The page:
Directed by Matt Bettinelli-Olpin and Tyler Gillett (also known as ‘Radio Silence’) — Screenplay by James Vanderbilt and Guy Busick.
What’s your favorite scary movie? That question instantly makes me think of Wes Craven and Kevin Williamson’s 1996 horror movie modern classic Scream, which revitalized the horror slasher genre while commenting on tropes in a really clever and funny way. The so-called Ghostface killer, dressed in black from head-to-toe except for his white mask that appears to be inspired by Edvard Munch’s unforgettable painting (The Scream), asked that exact question to a nervous teen back in the 1996 picture, and the question has since become quite iconic. And, just for the record, my favorite scary movie franchise has, in fact, always been Craven and Williamson’s Scream meta-slasher series of films.
Although the third and fourth films are, admittedly, not nearly as good as the first two modern slasher classics, I have been of the opinion that there are no bad Scream films, and, frankly, I think the latest sequel continues that trend. 2022’s Scream — intentionally not titled Scream 5, even though it is a direct sequel to the previous film — is, however, the first film in the franchise to have been made without director Wes Craven’s involvement. The film is dedicated to Craven, who passed away in the summer of 2015, though.
To continue the franchise — revitalize it, in fact — Paramount Pictures and Spyglass Media Group turned to horror filmmakers Matt Bettinelli-Olpin and Tyler Gillett, who are also known as members of the filmmaking group ‘Radio Silence’. Bettinelli-Olpin and Gillett made names for themselves with the wildly entertaining and very successful Samara Weaving-led comedy horror film Ready or Not. As a fan of this franchise, it makes me very happy to say that they’ve shepherded the franchise well here. Scream 2022 is terrific.
Bettinelli-Olphin and Gillett’s Scream takes place 25 years after the events of the original film and begins, as these films always do, with a Ghostface killer attack. While home alone, Tara Carpenter (played by Jenna Ortega), a teenage high school student, toyed with and viciously attacked by the masked killer. When her older sister, Sam (played by Melissa Barrera), learns this information, she and her boyfriend, Richie (played by Jack Quaid), rush back to Woodsboro, where they meet Tara, and her friends, at the local hospital. As more attacks start to happen, Sam decides to contact Dewey Riley (played by David Arquette), who knows the Ghostface pattern better than most, to find out how they can survive these attacks, prevent more killings, and stop the Ghostface killer.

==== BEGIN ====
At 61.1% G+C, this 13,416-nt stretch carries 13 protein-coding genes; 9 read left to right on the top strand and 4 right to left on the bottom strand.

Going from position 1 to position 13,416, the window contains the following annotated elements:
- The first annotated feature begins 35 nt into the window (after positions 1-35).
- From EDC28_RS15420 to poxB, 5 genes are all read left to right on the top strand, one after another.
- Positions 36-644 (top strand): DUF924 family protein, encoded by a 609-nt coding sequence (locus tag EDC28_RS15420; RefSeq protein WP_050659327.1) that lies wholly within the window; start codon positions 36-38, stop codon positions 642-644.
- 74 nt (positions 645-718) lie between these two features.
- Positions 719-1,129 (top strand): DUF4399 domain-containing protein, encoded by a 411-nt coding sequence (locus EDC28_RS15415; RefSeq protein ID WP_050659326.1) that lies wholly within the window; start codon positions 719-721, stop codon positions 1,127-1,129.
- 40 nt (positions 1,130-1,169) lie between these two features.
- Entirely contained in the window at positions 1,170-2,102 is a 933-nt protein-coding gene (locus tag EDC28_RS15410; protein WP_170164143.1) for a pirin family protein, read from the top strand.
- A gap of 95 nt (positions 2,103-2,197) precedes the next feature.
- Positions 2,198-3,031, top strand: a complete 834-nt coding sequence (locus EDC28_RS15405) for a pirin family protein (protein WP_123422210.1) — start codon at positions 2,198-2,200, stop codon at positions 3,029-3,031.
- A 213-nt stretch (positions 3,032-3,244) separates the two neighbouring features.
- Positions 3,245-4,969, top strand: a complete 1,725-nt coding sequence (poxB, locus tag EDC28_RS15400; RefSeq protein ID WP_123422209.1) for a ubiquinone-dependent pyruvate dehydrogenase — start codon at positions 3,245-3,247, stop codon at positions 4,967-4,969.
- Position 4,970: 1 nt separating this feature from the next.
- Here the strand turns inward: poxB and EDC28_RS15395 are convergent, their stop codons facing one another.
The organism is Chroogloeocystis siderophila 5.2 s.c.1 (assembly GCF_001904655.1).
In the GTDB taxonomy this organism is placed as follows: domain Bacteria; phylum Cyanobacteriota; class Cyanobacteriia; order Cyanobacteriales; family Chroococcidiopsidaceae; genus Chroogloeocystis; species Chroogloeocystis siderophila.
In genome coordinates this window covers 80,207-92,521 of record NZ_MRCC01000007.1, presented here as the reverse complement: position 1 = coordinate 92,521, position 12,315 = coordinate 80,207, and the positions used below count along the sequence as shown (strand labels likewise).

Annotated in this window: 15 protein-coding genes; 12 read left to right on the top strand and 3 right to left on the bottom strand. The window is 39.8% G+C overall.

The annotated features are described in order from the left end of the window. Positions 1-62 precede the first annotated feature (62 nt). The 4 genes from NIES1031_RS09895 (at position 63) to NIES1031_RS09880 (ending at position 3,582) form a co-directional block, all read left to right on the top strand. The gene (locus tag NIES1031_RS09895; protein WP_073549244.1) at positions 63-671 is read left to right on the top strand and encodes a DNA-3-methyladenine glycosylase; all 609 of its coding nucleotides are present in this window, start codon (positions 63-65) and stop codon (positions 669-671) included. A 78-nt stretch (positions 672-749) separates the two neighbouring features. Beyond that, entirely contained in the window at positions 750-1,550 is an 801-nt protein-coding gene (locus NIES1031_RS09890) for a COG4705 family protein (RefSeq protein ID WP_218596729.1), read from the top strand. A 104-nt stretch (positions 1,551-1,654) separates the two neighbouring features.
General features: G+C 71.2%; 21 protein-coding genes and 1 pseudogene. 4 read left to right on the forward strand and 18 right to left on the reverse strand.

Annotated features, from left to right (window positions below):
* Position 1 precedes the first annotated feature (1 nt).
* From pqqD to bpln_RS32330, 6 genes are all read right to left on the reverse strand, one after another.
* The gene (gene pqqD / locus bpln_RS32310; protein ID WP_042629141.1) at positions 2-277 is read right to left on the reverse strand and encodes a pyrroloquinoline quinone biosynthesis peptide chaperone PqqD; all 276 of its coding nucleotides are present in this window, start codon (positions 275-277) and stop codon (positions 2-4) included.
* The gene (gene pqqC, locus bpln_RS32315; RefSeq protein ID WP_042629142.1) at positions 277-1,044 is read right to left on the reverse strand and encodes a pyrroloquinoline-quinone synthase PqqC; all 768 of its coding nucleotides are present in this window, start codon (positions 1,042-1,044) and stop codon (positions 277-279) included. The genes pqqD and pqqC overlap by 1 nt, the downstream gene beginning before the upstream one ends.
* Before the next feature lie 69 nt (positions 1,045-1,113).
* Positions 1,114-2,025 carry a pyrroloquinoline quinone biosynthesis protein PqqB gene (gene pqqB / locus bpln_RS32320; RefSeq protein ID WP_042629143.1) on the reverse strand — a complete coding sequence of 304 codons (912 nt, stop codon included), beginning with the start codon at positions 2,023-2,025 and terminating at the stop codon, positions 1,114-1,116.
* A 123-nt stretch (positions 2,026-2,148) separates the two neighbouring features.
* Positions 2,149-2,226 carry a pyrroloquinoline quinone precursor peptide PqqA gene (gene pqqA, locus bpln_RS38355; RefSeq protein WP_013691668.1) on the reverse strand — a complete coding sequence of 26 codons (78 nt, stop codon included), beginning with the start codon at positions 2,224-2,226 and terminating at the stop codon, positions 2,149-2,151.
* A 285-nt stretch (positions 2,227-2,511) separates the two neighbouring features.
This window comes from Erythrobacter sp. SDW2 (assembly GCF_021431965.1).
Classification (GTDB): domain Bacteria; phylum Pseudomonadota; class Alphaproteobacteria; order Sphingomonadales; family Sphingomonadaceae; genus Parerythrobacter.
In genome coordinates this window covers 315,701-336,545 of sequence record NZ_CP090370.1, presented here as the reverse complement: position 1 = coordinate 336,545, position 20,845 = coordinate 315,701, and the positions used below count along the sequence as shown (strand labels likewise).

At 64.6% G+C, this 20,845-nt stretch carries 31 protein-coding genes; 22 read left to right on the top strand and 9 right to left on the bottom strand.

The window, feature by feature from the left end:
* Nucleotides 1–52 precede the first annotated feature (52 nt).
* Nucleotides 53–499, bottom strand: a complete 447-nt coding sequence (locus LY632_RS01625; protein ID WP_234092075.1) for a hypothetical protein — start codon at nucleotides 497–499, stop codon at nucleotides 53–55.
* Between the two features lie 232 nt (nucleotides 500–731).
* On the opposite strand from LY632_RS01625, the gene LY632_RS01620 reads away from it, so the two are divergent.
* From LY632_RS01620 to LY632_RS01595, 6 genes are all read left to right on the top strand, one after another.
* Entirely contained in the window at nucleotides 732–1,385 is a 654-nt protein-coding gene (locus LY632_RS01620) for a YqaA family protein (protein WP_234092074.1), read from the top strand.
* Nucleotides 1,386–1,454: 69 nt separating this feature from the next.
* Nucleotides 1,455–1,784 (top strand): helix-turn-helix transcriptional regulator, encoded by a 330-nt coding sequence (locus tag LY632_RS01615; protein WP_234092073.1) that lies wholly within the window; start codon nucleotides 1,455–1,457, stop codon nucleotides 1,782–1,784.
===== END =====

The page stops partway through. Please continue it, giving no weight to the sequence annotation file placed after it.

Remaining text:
There are always things to spoil in a Scream film. They are essentially the slasher equivalent of murder mystery movies. So, I’m going to try to tiptoe around some details as I continue to talk about this movie, which both, like the very best Scream films, has something on its mind and has a lot of fun with its own clever self-referential ideas. This film is a legacyquel — a ‘legacy sequel,’ i.e. a continuation (often with new main characters and supporting legacy cast-members) of a previous film that takes place a long time after the events of the original film — and it, quite appropriately, spends a lot of time, in one of my favorite scenes in the film, trying to explain the rules of these kinds of films. Jasmin Savoy Brown (Yellowjackets) has basically taken over as the new film buff and trope explainer, which was a role that Jamie Kennedy’s character had in earlier films.
Scream 2022 deals with legacyquels quite a bit, and it even makes fun of the term ‘elevated horror,’ which is a phrase that irks some horror movie enthusiasts. If you, like me, know these terms well, you’re going to have a lot of fun with these scenes, as the film is basically in direct conversation with film fans. The film also isn’t unafraid of making a little bit of fun of fandom, but it does so in smart ways. I was particularly impressed by the way the film weaves the theme of toxic fandom into the plot. With Scream 2022, the writing is as self-referential, fun, and provocative (it doesn’t hold back as much as I feared it would) as fans would want it to be.
I was also quite impressed and surprised by just how brutal and grisly some of the Ghostface scenes were. There is a memorable sequence in broad daylight, the film doesn’t ever hold back the violence, and sometimes it even takes its time to build up both tension and brutality. I also had a lot of fun with how the film would try to tease audience with presumed jump-scares. Admittedly, some times the attacks are a bit too obvious, but most of the time I thought they were inventive and even modern.
Sometimes legacyquels can be overwhelmed by how they make use of legacy characters, but I was pleased with the amount of time characters like Neve Campbell’s Sidney, Courteney Cox’s Gale, and David Arquette’s Dewey (the principal legacy characters in the film) were used. None of them outstay their welcome, but Cox is used particularly sparingly. I thought that Arquette really delivered a strong performance here as a broken man, while Campbell also did a good job of returning to her iconic role. She and Arquette don’t miss a beat. The new cast is uniformly solid with Jenna Ortega, Jack Quaid, and Jasmin Savoy Brown being the most memorable members of the new cast.
The very best films in the Scream film series have their fingers on the pulse of the industry, and that is also the case with Bettinelli-Olphin and Gillett’s fantastic new Scream (or Scream 5, as I will probably refer to it going forward). The film is funny but brutal, as well as clever and provocative as it comments on the legacyquel trend (and toxic fandom). It fits right into the existing franchise and is probably now the third-best film in the series.
8.5 out of 10
– Review Written By Jeffrey Rex Bertelsen.